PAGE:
Listeria strains (Table S2) were grown in brain-heart infusion (BHI) medium (Difco; BD) and Escherichia coli were grown in Luria-Bertani Medium (LB) medium (Difco; BD). When required, chloramphenicol and erythromycin were used at final concentrations of 7 µg/ml and 5 µg/ml respectively for L. monocytogenes and kanamycin, erythromycin and chloramphenicol were used at final concentration of 50 µg/ml, 150 µg/ml and 35 µg/ml, respectively for E. coli.

Generation of EGD-e ΔinlK mutant strain and inlK over-expressing strains

Generation of ΔinlK mutant strain.

Two ~700 pb fragments flanking inlK gene were PCR amplified from EGD-e chromosomal DNA. The primers used for the inlK 5′ flanking fragment were A (5′-TTG GAT CCG CTG TAG ATT TCA CAA AAG-3′) and B (5′-TAA CAC GCG TAA GTC ATT ATC CTC TCC ACT C-3′), and the primers used for the 3′ fragment were C (5′-GAA AAC GCG TAA AAA ACT ATC CGC CCA C-3′) and D (5′-TTG GTC CAT GGT TAA GCA TTG CTG GTG-3′). After restriction of the amplified 5′ and 3′ fragments with BamHI and MluI, and MluI and NcoI respectively, 5′ and 3′ fragments were coligated in the thermosensitive plasmid pMAD [67] digested by BamHI and NcoI, yielding the pMAD-ΔinlK plasmid. The sequence was verified by sequencing. This plasmid was electroporated into L. monocytogenes EGD-e. Independent colonies were used for allelic exchange in L. monocytogenes wild-type EGD-e, which was performed as previously described [49], generating a ΔinlK isogenic deletion mutant (Table S2). Deletion of the entire inlK gene was confirmed by PCR amplification and sequencing.

Generation of InlK over-expressing strains.

To express InlK in L. monocytogenes the pPRT- and pADc- derivative plasmids were constructed as described below. In the pPRT-inlK plasmid, inlK was expressed under the control of the promoter region of the protease gene from Lactococcus lactis subsp. cremoris, which is active in Listeria [49]. This is a multicopy plasmid which expresses an erythromycin resistance gene used for cloning selection.

The pADc-inlK plasmid generated as previously described by Balestrino et al [48] was derived from the integrative pPL2 plasmid, which inserts in the Listeria chromosome at the tRNAArg-attBB site, thereby avoiding the requirement for antibiotic pressure to maintain the plasmid and preventing heterogeneity of InlK expression due to variation in the plasmid copy number.

Cell lines and infection

HeLa cells (human epithelial cervix carcinoma; ATCC CCL2), Jeg3 cells (human placenta choriocarcinoma, ATCC HTB-36) and RAW 267.4 murine macrophages (ATCC TIB-71) were grown as recommended by ATCC (Manassas, VA). Cells were infected with exponentially growing Listeria strains such that the multiplicity of infection was 50 bacteria per cell (MOI50) for epithelial cell lines and MOI10 for RAW 267.4 macrophages. After 1 h of infection for epithelial cell lines and 15 min for RAW 267.4 macrophages, cells were washed and treated with 25 µg/ml of gentamicin. Incubation times were as indicated. All experiments were performed in serum-free medium. Then, cells were washed three times with PBS 1X (Difco, BD) and lysed by adding 500 µl of 0.1% Triton X-100. The number of viable bacteria released from cells was assessed by plating serial dilutions of bacteria on agar plates.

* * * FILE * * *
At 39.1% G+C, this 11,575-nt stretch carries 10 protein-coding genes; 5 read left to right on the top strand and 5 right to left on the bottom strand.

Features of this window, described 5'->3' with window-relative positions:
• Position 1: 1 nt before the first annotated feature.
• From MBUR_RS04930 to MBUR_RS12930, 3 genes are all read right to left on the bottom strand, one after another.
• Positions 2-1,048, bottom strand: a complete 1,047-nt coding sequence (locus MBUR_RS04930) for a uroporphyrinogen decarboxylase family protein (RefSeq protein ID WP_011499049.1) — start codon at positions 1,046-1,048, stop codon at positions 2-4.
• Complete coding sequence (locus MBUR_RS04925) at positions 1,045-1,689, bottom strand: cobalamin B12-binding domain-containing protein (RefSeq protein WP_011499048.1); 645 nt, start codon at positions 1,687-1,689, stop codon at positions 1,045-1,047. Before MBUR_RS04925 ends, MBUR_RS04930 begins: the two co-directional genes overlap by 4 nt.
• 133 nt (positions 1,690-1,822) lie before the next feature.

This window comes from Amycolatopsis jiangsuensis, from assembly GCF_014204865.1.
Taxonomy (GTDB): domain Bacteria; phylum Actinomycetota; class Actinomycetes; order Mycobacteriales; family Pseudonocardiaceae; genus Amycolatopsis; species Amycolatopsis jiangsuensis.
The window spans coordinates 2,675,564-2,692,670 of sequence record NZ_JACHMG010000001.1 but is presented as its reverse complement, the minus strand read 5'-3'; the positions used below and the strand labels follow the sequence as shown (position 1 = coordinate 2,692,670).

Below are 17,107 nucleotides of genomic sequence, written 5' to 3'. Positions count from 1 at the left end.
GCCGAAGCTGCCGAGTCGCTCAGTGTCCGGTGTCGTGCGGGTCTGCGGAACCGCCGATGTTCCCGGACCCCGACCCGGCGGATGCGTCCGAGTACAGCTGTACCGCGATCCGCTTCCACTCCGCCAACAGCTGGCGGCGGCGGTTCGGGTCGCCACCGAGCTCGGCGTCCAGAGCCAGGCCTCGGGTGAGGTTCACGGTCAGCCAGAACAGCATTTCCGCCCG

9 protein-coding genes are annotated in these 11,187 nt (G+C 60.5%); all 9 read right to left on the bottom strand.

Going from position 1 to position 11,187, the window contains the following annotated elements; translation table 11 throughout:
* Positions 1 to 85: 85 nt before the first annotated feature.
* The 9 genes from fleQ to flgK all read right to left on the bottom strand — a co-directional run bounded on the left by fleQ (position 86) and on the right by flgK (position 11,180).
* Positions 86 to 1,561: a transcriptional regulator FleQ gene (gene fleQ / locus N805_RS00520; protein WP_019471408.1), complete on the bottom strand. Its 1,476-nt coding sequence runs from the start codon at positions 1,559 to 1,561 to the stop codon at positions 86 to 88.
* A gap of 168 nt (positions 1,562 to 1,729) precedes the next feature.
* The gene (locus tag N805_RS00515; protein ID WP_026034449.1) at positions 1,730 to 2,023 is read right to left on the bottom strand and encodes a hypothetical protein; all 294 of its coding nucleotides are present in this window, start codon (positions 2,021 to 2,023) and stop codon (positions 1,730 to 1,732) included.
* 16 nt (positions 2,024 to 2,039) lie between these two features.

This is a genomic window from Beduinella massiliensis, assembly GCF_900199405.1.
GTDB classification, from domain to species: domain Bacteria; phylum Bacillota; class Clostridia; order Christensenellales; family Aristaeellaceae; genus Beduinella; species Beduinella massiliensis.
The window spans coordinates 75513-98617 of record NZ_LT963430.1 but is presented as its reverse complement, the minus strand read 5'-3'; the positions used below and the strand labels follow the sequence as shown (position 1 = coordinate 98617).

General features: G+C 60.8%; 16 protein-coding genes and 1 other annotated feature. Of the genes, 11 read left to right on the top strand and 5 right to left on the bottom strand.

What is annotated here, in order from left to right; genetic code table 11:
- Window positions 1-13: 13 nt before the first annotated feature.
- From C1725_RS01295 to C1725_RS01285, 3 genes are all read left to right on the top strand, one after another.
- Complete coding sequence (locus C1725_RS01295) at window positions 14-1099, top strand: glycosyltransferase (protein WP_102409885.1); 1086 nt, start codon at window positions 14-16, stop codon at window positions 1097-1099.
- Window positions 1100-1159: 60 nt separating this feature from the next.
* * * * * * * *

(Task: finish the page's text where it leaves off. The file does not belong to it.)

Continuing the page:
siRNA experiments

2.5×105 RAW 267.4 macrophages per well were plated in 12 wells plates and incubated at 37°C in 10% CO2. 24 h after plating, cells were treated with 80 nM of either a pool of anti-mouse MVP siRNA (ON-TARGETplus SMART pool L-049201-01-005 Mouse MVP, Dharmacon) or control siRNA (ON-TARGETplus Non-targeting siRNA:1, Dharmacon), using Lipofectamine 2000 (Invitrogen) as recommended by the manufacturer. The following day, the medium was changed and the cells were incubated in complete medium for another 24 hours. Infections were performed as above-mentioned and the efficiency of siRNA knock-down was assessed by performing Western-blot on total cell lysates in each experiment (Figure 6E).

InlK purification

The inlK coding sequence (aa 27–568) was amplified using primers lmo1290-Fw: 5′- GAG TCG GAT CCG GTA TTT GCT GCA GAG CAAC C-3′ and lmo1290-Rev: 5′- GAG TCG TCG ACA GCC TCT TTA CTT GGT TCT G-3′. The PCR product was purified and ligated with pET28b (Novagen) plasmid after double digestion with BamHI and SalI enzymes. The ligation product was electroporated in E.coli XL-1 Blue and positive clones were selected on 50 µg/ml supplemented BHI and sequenced (BUG 2812). For purification, E.coli BL21(DE3) (Invitrogen) were chemically transformed with the purified His6-InlK-His6 expressing pET28b plasmid. Bacteria were grown in 50 µg/ml supplemented LB until OD600 0.6 and IPTG was added at the final concentration 1 mM for 4 additional hours. Bacteria were lysed using a French press and the supernatant was recovered. His6-InlK-His6 purification was performed using TALON His-Tag Purification Resins (Clontech). Increased concentration of imidazole (0–200 mM) in Tris-HCl 20 mM, NaCl 0.5 M (pH = 8) were used for purification and elution of InlK. The purified protein was dialysed against Tris-HCl 20 mM, NaCl 0.5 M (pH = 8) buffer and concentrated using AmiconUltra centrifugal filter (Millipore).

Antibodies and reagents